So we need to change the backwing to have less downforce.
I got some kind of confirmation this weekend… when surfing with a foil, without kite, more front foot pressure is needed… not enough to justify messing with the wing, but noticeable.
I didn’t notice until now, because i was using a custom wing, and i was blaming it on the wing.
But this time i used the liquid force Impulse Foil (based on a cloud9 design)
Other lesson learn: they are much better than me at designing wings… way more glide, stability, control…
I never said mess with the front wing’s angle. I meant change the angle of the entire foil ie. use a shim where it connects to the board. That way I can run the fuselage parallel to the deck of the board the way it should be. It will mean that I’ll have a more even weight distribution and better control over the board. If you have either too much weight on your front or back foot it means the centre of gravity is wrong.
When I throttle down the board immediately wants to nose dise which means I have way to much pressure on the front foot.
I agree with Mat. I think it is normal.
The same as a bike, with acceleration weight shifts to the rear. With deceleration wieght shifts to the front. This needs to be counteracted by shifting our body weight. Pacific Meister explains excellent riding technics in one of his latest videos.
I would totally agree with this angle of foil to board makes a huge difference, the other thing I can see you may need to play with is thrust angle, the same as you would with a plane.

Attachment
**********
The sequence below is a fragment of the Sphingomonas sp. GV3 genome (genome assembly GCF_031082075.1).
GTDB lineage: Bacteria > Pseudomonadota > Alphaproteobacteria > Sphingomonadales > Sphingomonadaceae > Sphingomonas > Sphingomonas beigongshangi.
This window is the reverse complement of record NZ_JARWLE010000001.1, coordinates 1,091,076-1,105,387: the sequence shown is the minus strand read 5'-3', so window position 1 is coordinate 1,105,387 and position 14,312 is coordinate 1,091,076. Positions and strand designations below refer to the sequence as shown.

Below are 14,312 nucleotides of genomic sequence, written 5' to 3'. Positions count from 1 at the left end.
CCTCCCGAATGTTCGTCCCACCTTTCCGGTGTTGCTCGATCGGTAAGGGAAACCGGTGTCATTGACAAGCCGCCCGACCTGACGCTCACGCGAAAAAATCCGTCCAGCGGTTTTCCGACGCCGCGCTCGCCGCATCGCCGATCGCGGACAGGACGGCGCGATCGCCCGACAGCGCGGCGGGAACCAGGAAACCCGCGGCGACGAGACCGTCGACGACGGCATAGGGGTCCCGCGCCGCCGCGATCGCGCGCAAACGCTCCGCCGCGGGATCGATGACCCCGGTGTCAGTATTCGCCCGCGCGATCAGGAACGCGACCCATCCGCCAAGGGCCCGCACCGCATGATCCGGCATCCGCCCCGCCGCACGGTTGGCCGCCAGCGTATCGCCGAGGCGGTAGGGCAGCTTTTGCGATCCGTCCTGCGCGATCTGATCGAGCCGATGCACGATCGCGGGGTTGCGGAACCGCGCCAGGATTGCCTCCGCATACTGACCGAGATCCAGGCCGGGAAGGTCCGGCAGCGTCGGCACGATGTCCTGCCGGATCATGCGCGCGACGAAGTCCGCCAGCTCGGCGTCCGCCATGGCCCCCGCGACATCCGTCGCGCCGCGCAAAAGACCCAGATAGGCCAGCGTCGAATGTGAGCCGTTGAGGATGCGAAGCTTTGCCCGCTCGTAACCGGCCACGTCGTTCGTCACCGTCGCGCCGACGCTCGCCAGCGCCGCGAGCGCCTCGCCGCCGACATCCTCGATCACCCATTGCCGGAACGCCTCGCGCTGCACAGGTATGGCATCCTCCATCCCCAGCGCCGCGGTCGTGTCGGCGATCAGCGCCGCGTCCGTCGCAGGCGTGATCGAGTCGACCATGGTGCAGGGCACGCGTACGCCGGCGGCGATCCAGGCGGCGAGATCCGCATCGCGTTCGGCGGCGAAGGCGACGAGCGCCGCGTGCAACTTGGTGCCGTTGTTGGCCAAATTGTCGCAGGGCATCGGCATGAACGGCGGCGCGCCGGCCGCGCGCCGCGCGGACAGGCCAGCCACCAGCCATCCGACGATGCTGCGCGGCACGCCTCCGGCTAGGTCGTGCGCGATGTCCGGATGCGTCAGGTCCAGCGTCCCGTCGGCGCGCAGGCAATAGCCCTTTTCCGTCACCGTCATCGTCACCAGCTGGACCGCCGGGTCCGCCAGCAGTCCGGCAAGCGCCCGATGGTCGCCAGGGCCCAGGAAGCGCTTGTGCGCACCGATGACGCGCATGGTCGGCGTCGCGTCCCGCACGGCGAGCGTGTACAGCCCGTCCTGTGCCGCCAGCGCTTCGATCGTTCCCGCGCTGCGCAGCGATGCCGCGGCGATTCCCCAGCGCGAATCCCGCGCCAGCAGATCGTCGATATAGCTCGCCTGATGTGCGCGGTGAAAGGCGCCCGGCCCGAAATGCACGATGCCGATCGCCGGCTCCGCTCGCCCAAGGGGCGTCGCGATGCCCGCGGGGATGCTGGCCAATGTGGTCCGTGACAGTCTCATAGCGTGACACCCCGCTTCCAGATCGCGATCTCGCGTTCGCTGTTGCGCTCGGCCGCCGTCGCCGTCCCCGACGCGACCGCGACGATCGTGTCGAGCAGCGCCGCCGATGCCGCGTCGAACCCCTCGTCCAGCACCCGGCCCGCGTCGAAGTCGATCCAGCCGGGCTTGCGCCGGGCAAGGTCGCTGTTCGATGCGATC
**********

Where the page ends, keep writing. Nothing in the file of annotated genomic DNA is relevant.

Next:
Keep trying. Respect of kitefoil starting, you have a motorboat planning start here, don’t know how to put it down in English, I’m not native… The board either you lay or keen on it than if you stand up soon, will lift the nose and keep it up untill it get up to steady planning!
Two ways: push down with front foot while accellerating (be ready for the kick up, though) or keep increase speed very slowly up to planning speed.
I found my kite wings to require quite a back foot pressure to stay steady foiling, angle down the stab (rear wing) improved a little, then I need to step back on the board, in a position I cannot take while motoring up to foiling speed!
Give your setup another chance, go straight for the max S you can and go, first like a kneeboard (it’s insanely fun!!) Then with your throttle control dialed in, stand up!
I noticed big help from a super smooth and slow accelleration ramp, 2.9 sec VS. 2.2 second to go from 0 to full throttle makes quite a difference…when foiling steady slightly faster reaction is better in adjusting speed and stability, but as start, very long ramp will definitely help! Pistol style remote.
Very nice work , waiting for the direct drive result, for water take off if this can help i do it like Lift efoil on there video, my board is longer so i grap the battery box:
You must watch the new lift video’s they released yesterday. A full rundown of the board, connectors and how to foil. Gives much more insight into the board which is great for us building our own!